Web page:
Folk and Traditional Song Lyrics:
When I Was a Little Boy

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When I Was a Little Boy

When I Was a Little Boy

     When I was a little boy, striking at the studdy,
     I had a pair o' blue breeks, and O but they were duddie!
     As I strook they shook, like a lamb's tailie;
     But now I'm grown a gentleman, my wife she wears a

     When I was a young man, I yarkit at the studdy, O,
     I had a pair o' grey breeks, and they were unco duddy, O;
     When I shook they shook, like a lammie's tailie, O,
     Gin my sang disna please, sing anither to yerselie, O.
     (1) Chambers PRS (1826), 297; (1847), 287; (1870), 155;
     NAE (1932), 29 [3 lammie's] , whence Montgomerie SNR
     (1946), 124 (no. 157) ["a wee boy" etc.].  Chambers
     identifies the protagonist as a John Callender, a
     blacksmith who worked at Edinburgh and Stirling Castles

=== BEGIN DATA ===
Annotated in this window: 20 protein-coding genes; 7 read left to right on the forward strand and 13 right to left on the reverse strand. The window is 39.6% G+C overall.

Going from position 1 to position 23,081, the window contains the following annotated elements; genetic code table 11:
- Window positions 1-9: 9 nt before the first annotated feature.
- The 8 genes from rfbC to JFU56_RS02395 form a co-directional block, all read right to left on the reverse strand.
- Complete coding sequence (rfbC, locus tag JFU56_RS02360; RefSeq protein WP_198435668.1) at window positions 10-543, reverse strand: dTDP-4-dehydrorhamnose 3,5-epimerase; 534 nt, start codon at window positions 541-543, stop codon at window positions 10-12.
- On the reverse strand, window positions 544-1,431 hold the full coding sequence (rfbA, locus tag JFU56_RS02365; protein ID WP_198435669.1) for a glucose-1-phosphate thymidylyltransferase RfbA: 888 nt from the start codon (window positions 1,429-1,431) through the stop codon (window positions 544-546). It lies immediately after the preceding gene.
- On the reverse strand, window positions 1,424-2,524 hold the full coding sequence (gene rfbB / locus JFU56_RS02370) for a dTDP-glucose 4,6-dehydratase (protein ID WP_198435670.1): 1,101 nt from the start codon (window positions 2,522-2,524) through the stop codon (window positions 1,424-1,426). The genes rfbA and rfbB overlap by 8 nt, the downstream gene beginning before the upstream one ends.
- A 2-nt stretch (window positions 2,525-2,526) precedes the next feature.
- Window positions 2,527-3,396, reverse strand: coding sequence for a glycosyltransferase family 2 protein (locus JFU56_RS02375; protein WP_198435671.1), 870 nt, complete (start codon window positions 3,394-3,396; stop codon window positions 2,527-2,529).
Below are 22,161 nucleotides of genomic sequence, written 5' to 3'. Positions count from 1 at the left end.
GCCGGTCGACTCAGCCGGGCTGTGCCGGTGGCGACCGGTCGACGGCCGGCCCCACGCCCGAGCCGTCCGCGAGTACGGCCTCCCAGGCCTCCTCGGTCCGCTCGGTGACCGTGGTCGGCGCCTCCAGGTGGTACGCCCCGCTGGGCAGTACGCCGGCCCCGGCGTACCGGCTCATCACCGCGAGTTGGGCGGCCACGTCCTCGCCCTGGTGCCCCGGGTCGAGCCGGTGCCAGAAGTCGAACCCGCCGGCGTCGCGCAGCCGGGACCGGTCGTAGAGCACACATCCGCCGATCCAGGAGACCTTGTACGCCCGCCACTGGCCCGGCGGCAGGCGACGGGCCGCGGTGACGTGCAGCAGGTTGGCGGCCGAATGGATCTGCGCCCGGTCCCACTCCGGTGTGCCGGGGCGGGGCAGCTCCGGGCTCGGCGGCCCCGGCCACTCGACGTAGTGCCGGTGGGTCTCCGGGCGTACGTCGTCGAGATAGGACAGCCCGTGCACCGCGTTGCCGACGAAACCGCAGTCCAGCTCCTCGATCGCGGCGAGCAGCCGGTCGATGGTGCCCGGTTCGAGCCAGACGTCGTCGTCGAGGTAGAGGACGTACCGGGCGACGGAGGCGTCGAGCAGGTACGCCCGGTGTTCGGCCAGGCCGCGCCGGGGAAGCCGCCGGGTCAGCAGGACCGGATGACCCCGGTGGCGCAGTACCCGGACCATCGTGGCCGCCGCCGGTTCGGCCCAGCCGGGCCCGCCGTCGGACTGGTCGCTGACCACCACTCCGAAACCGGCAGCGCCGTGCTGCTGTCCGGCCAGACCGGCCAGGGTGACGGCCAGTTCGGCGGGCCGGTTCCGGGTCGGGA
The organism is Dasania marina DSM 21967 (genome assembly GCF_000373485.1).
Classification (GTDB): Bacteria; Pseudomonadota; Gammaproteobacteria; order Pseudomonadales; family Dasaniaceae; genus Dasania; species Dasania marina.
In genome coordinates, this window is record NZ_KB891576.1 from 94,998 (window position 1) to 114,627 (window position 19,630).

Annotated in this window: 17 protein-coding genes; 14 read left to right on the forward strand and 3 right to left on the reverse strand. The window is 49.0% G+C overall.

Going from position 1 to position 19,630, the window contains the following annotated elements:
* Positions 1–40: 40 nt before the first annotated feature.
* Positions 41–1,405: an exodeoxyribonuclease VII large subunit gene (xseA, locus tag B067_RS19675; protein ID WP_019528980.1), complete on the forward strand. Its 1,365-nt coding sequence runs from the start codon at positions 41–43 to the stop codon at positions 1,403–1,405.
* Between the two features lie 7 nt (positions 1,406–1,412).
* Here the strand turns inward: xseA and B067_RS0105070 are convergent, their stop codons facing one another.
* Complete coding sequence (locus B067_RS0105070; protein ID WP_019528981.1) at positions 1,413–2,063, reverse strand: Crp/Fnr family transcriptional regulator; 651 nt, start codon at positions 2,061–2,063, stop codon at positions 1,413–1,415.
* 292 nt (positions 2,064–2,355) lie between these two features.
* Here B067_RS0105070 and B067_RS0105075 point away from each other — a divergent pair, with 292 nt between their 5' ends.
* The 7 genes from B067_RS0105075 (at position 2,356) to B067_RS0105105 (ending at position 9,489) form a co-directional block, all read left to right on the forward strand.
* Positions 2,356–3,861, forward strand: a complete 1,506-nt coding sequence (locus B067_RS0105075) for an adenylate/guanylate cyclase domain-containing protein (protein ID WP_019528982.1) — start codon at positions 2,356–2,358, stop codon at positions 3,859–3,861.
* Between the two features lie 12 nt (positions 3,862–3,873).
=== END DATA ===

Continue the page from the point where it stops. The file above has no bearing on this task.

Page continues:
before the Revolution (of 1688). The railie of line 4 is
     a short-sleeved over-bodice made of finer linen than
     ordinary, worn on dress occasions--kirk on Sundays, etc.
     "To wear a rail was considered as a mark of wealth
     formerly" (E.D.D.).  With the incipit, cf. "Robin
     Tamson's Smiddy", by Alex. Rodger (1784-1846), to the
     tune The Cornclips, whose 18th-century text begins: "My
     mither men't my auld breeks, and wow, but they were
     duddie, O"; Rodger's text continues "She sent me to get
     Mallie shod at Robin Tamson's smiddy, O."
     (2) Forfar variant: Rymour Club Misc. I (1906-11), 212.
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